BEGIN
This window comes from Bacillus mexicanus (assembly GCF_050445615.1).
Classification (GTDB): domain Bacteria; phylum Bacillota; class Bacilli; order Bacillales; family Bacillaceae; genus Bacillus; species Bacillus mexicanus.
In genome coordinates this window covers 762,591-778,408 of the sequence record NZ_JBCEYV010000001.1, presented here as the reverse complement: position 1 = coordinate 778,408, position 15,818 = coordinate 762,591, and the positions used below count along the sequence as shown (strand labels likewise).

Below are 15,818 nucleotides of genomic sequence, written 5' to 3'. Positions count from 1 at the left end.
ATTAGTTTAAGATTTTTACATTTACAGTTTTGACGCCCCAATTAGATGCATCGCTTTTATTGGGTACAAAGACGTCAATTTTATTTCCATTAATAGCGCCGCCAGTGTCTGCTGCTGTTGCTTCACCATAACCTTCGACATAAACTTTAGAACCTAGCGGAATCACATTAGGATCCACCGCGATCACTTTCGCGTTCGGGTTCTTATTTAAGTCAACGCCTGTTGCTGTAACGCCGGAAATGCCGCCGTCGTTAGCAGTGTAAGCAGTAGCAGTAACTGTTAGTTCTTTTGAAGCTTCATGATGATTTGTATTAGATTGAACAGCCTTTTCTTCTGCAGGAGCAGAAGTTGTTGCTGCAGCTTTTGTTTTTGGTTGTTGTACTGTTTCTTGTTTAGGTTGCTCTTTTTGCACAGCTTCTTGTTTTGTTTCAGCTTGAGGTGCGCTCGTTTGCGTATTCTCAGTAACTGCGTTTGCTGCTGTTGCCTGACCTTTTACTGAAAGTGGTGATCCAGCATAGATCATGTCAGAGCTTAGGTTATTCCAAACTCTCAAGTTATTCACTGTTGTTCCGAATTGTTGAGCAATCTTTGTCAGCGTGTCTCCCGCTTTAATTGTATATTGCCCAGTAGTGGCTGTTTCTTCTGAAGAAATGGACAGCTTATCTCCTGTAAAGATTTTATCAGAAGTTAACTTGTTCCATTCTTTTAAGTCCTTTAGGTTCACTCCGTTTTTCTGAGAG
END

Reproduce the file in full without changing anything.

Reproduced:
This window comes from Bacillus mexicanus (assembly GCF_050445615.1).
Classification (GTDB): domain Bacteria; phylum Bacillota; class Bacilli; order Bacillales; family Bacillaceae; genus Bacillus; species Bacillus mexicanus.
In genome coordinates this window covers 762,591-778,408 of the sequence record NZ_JBCEYV010000001.1, presented here as the reverse complement: position 1 = coordinate 778,408, position 15,818 = coordinate 762,591, and the positions used below count along the sequence as shown (strand labels likewise).

Below are 15,818 nucleotides of genomic sequence, written 5' to 3'. Positions count from 1 at the left end.
ATTAGTTTAAGATTTTTACATTTACAGTTTTGACGCCCCAATTAGATGCATCGCTTTTATTGGGTACAAAGACGTCAATTTTATTTCCATTAATAGCGCCGCCAGTGTCTGCTGCTGTTGCTTCACCATAACCTTCGACATAAACTTTAGAACCTAGCGGAATCACATTAGGATCCACCGCGATCACTTTCGCGTTCGGGTTCTTATTTAAGTCAACGCCTGTTGCTGTAACGCCGGAAATGCCGCCGTCGTTAGCAGTGTAAGCAGTAGCAGTAACTGTTAGTTCTTTTGAAGCTTCATGATGATTTGTATTAGATTGAACAGCCTTTTCTTCTGCAGGAGCAGAAGTTGTTGCTGCAGCTTTTGTTTTTGGTTGTTGTACTGTTTCTTGTTTAGGTTGCTCTTTTTGCACAGCTTCTTGTTTTGTTTCAGCTTGAGGTGCGCTCGTTTGCGTATTCTCAGTAACTGCGTTTGCTGCTGTTGCCTGACCTTTTACTGAAAGTGGTGATCCAGCATAGATCATGTCAGAGCTTAGGTTATTCCAAACTCTCAAGTTATTCACTGTTGTTCCGAATTGTTGAGCAATCTTTGTCAGCGTGTCTCCCGCTTTAATTGTATATTGCCCAGTAGTGGCTGTTTCTTCTGAAGAAATGGACAGCTTATCTCCTGTAAAGATTTTATCAGAAGTTAACTTGTTCCATTCTTTTAAGTCCTTTAGGTTCACTCCGTTTTTCTGAGAG